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richly laden with blossom; the wild flowers beginning to show themselves; the cuckoo and CONTENTS.—No 131. the thrush singing; the sun shining, without NOTES:- Towton Field, 1 Charles Dickens and the which nothing can be beautiful; and the insect "Memoirs of Grimaldi," 2-The Lambs and Vincent Noworld on the wing: that kind of a day, in the vello, 3-A other Centenarian: Dr. Holyoke-An Ancient Couplet "The World is a Stage, but the Stage is not happy spring-time of the year, when one calls to the World"- Louis Napoleon's Birthplace - Comic Etymind everything that has been read of the praises mology-Queen Henrietta-Maria at Bridlington-Miracle Plays in Spain - "Physician, heal thyself," 3. of the country in both ancient and modern poets. QUERIES:-American Knights - Brixton Manor House, Theocritus, Virgil, and happy Horace all loved

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Surrey British North America - Celtic Remains at Ad-
dington, co. Kent-"Civantick Coins in Foundation
Stones - Cornwall and Cornouaille - Crouching Venus
"Le Fil de la Bonne Vierge (Gossamer Threads) "- Hamp-
shire Country Churchyard The Kerlock Masons'
Medals- Mortar Mark - "Nortative": "Sororising"
Paul's Grove-Paulet of Amport - Portraits of Puritan
Divines Queries Slade - Eberhard Tappi of Luna-
Two Pagodas Frederick, Prince of Wales Westou :
Shirley, 5.

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tations of St. Anthony," 7. REPLIES:

Arms of Slaughter, 9-John Freeth, "the Birmingham Poet," 10- The First Folio Shakespeare, 11 - Kylosbern, Ib. — Sir Walter Scott's Misquotations, 13 -Thomas Hudson, the London Song-writer-Bewick the Engraver Clarke's History of Wanting Hundred - Penmei-Defoe: "Mercurius Politicus": Mesuager's "Negotiations"- Byron Family - Origin of the Basques Theodore"- Curious Fashion: Strings worn in the Ear -Towns and Villages in the Weald of Kent having the Termination "den"-Sulla the Dictator, &c., 14. Notes on Books, &c.

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"Palm Sunday chimes were chiming,
All gladsome thro' the air,

And village men and maidens

Knelt in the church at prayer,
When the Red Rose and the White Rose
In furious battle reel'd,

And yeomen fought Aike barons,*
And barons died ere yield."

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Various names have been assigned to the battle, as "Saxton," "Palm Sunday Field," "Sherburn," "Saxtonfeld," and "Tawtonfeld"; but it is most generally known as the Battle of Towton. Be it observed, that Towton is a hamlet in the parish of Saxton, and no great distance from the market town of Tadcaster, which does not seem to have altered very much since those times.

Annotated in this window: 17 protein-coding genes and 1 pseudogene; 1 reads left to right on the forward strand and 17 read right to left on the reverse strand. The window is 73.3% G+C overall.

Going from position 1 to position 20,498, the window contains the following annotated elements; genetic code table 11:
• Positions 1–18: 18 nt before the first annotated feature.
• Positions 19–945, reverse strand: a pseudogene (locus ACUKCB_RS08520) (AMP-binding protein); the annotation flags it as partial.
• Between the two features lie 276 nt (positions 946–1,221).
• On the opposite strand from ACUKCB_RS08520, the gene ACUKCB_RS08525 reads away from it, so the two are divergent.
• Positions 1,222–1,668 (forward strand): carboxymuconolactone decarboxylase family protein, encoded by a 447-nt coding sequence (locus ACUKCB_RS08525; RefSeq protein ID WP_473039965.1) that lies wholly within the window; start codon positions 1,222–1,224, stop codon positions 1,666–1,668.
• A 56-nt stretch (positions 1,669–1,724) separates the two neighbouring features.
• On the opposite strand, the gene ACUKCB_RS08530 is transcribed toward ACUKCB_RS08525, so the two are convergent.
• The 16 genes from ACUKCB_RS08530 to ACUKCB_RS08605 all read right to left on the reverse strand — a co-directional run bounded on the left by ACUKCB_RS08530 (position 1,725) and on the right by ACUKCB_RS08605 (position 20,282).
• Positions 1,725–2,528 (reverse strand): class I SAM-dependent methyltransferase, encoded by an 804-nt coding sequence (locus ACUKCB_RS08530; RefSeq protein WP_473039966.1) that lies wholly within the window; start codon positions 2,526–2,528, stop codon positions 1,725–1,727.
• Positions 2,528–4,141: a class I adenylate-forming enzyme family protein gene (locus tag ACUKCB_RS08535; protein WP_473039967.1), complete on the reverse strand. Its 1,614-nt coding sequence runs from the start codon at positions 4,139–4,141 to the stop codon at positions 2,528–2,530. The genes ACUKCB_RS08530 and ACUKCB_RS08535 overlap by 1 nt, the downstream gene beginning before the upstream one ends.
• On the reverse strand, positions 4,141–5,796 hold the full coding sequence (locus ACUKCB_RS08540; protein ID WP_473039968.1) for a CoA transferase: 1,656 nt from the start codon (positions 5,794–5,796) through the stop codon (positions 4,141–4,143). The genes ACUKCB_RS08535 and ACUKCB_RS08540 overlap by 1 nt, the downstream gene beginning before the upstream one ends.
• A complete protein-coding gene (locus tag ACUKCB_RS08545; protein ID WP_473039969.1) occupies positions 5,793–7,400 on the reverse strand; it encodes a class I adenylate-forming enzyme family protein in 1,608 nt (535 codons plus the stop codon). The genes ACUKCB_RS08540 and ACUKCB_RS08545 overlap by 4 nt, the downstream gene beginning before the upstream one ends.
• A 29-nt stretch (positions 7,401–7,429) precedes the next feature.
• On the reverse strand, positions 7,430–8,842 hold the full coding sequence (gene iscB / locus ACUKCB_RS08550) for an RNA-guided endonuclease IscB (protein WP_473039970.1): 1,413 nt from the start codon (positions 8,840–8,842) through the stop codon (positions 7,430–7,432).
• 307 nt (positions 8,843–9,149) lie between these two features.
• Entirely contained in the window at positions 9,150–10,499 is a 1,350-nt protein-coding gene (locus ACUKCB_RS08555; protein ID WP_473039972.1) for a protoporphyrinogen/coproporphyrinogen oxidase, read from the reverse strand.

The afternoon was lovely, and the more appreciated after the protracted winter aud cold spring which have marked this year: the apple-trees

The writer of this must have had in his mind Scott's

description of the Battle of Flodden, when

"Linked in the serried phalanx tight,

Groom fought like noble, squire like knight,
As fearlessly and well."

the country, and found much to interest in the commonest objects of nature; and let me not omit to mention, amongst our own poets, Thomson and Bloomfield, Tennyson and Wordsworth, who have all sung its praises.

The battle-field is easily found, lying about
half a mile from the little village of Towton;
and the battle was fought in a large meadow,
through which the little river Cock winds. Grass
grows in rich luxuriance there; and at this day
groups of wild dwarf rose-bushes are seen, tradi-
tionally said to have been planted on the mounds
under which the slain were buried: -
"There still wild roses growing-
Frail tokens of the fray;

And the hedgerow green bears witness
Of Towton Field that day."

The people in the neighbourhood firmly believe
that these rose-bushes will alone grow in the
Bloody Meadow," and that attempts to plant
them elsewhere have always been unsuccessful.

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The Lancastrians drew up their forces southward of the village of Towton, and numbered sixty thousand; whilst the forces of the Yorkists, drawn ap opposite, were about forty-eight thousand; and the battle commenced at nine o'clock in the morning, the cloth-yard arrows flying like hail. A storm of snow and sleet falling, and driven by the wind in the faces of the Lancastrians, hindered their shooting with accuracy. The combat lasted, according to some authors, ten hours; but, according to others, towards three o'clock in the afternoon the Lancastrians began to give way. They were pursued by their foes, who gave no quarter, and driven through the little river Cock; and such numbers were slain there as to afford a bridge for the survivors to pass over. For several days afterwards the Cock and the Wharfe, into which it flows, are said to have run with blood. The number of the slain is given at 36,776; but this most likely includes those who fell on both sides, and not only in the battle but in the pursuit, and in the skirmish at Ferrybridge on the previous day.

The Cock is an insignificant stream, over which one can stride; but those who know how becks, and spring, may very easily imagine its swelling as they are called, can rise in Yorkshire, in winter to a great size from the melting snow. The meadow through which it flows must have been a fine place for the esquire to fly his hawks, as

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